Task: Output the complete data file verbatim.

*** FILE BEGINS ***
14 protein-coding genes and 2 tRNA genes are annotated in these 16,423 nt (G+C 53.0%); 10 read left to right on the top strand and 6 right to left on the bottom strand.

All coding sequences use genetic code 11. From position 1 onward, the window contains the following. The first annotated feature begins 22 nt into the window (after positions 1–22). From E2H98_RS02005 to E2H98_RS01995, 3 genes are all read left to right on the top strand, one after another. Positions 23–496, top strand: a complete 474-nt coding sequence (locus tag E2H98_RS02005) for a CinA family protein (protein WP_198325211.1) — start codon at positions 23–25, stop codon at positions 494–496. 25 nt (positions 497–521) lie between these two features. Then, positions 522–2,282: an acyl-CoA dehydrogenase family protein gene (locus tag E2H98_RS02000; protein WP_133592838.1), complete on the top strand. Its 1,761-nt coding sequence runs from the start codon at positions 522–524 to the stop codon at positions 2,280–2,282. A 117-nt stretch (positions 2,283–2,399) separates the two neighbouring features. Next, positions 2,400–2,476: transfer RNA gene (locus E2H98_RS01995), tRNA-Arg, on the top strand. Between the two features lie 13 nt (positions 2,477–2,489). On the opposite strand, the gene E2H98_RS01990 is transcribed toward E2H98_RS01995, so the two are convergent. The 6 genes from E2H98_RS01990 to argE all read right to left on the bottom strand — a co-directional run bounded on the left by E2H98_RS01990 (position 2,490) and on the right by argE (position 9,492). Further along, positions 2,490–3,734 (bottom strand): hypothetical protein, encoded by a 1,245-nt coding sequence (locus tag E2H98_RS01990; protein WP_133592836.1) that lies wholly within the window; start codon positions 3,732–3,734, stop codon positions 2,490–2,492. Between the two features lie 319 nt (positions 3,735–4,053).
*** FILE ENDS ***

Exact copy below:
14 protein-coding genes and 2 tRNA genes are annotated in these 16,423 nt (G+C 53.0%); 10 read left to right on the top strand and 6 right to left on the bottom strand.

All coding sequences use genetic code 11. From position 1 onward, the window contains the following. The first annotated feature begins 22 nt into the window (after positions 1–22). From E2H98_RS02005 to E2H98_RS01995, 3 genes are all read left to right on the top strand, one after another. Positions 23–496, top strand: a complete 474-nt coding sequence (locus tag E2H98_RS02005) for a CinA family protein (protein WP_198325211.1) — start codon at positions 23–25, stop codon at positions 494–496. 25 nt (positions 497–521) lie between these two features. Then, positions 522–2,282: an acyl-CoA dehydrogenase family protein gene (locus tag E2H98_RS02000; protein WP_133592838.1), complete on the top strand. Its 1,761-nt coding sequence runs from the start codon at positions 522–524 to the stop codon at positions 2,280–2,282. A 117-nt stretch (positions 2,283–2,399) separates the two neighbouring features. Next, positions 2,400–2,476: transfer RNA gene (locus E2H98_RS01995), tRNA-Arg, on the top strand. Between the two features lie 13 nt (positions 2,477–2,489). On the opposite strand, the gene E2H98_RS01990 is transcribed toward E2H98_RS01995, so the two are convergent. The 6 genes from E2H98_RS01990 to argE all read right to left on the bottom strand — a co-directional run bounded on the left by E2H98_RS01990 (position 2,490) and on the right by argE (position 9,492). Further along, positions 2,490–3,734 (bottom strand): hypothetical protein, encoded by a 1,245-nt coding sequence (locus tag E2H98_RS01990; protein WP_133592836.1) that lies wholly within the window; start codon positions 3,732–3,734, stop codon positions 2,490–2,492. Between the two features lie 319 nt (positions 3,735–4,053).